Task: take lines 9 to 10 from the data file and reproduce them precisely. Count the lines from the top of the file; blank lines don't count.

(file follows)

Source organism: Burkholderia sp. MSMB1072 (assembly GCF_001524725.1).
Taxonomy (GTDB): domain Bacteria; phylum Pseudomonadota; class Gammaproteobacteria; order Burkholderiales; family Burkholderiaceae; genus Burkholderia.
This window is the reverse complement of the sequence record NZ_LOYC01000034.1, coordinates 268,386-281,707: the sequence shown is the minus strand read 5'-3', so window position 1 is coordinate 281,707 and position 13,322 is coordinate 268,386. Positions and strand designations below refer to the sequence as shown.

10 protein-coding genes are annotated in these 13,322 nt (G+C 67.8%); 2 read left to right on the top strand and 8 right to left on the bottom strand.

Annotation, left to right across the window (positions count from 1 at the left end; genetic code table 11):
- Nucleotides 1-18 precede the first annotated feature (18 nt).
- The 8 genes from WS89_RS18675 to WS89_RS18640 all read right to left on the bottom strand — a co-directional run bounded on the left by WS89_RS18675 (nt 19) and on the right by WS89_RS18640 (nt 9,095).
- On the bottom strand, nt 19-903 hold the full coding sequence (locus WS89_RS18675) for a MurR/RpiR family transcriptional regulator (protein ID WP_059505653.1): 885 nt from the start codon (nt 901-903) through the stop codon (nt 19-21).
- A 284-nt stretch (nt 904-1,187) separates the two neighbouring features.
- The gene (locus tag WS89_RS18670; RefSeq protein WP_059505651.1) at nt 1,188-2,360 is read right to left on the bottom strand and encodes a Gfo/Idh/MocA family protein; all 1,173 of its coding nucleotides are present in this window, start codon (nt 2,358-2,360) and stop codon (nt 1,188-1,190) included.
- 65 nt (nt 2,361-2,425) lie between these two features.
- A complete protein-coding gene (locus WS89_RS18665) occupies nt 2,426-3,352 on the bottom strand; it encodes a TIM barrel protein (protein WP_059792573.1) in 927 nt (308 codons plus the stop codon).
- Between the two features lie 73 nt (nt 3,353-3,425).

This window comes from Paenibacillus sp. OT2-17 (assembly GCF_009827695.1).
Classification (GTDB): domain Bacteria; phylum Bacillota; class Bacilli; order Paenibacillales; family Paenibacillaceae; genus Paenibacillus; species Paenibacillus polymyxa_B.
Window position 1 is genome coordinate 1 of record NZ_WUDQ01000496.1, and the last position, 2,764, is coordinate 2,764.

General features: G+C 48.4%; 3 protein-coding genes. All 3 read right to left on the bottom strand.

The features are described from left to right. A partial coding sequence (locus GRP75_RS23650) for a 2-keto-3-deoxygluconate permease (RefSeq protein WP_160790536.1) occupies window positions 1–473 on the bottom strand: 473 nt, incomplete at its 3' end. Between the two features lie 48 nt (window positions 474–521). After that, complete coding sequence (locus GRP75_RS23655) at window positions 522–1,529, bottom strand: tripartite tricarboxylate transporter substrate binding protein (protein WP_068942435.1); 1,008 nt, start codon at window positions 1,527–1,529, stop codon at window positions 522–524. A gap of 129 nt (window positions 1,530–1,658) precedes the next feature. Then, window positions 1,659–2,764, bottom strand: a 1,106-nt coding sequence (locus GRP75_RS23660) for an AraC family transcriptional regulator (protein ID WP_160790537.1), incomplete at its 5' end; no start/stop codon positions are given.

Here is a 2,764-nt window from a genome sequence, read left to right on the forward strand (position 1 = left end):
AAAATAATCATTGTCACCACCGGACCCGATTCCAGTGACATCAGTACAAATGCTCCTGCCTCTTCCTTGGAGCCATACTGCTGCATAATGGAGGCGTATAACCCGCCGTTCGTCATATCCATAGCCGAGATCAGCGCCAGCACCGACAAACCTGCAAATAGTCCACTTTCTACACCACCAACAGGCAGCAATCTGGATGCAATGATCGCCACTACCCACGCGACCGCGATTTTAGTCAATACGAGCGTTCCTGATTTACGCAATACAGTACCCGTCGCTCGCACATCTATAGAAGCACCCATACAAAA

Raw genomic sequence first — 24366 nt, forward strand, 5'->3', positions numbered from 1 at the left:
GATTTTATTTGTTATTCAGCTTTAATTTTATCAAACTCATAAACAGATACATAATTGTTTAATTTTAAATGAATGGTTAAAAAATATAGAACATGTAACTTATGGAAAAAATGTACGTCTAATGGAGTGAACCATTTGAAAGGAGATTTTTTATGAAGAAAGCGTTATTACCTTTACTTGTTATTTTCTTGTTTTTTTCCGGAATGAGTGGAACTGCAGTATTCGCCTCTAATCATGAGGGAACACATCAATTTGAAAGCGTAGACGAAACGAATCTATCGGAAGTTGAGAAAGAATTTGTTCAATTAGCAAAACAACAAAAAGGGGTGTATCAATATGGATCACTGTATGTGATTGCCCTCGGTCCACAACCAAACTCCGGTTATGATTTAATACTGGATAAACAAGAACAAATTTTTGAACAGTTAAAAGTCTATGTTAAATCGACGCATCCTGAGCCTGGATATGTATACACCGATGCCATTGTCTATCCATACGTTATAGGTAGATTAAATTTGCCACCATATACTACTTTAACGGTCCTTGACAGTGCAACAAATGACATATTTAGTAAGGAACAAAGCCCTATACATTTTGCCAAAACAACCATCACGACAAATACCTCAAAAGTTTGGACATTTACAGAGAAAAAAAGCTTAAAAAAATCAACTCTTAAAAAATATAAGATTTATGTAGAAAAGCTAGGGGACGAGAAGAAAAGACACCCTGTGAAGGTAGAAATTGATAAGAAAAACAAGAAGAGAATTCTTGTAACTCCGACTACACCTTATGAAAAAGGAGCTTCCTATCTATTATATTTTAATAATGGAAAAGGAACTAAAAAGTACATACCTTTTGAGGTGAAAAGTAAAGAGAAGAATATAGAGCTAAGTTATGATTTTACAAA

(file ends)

- A 284-nt stretch (nt 904-1,187) separates the two neighbouring features.
- The gene (locus tag WS89_RS18670; RefSeq protein WP_059505651.1) at nt 1,188-2,360 is read right to left on the bottom strand and encodes a Gfo/Idh/MocA family protein; all 1,173 of its coding nucleotides are present in this window, start codon (nt 2,358-2,360) and stop codon (nt 1,188-1,190) included.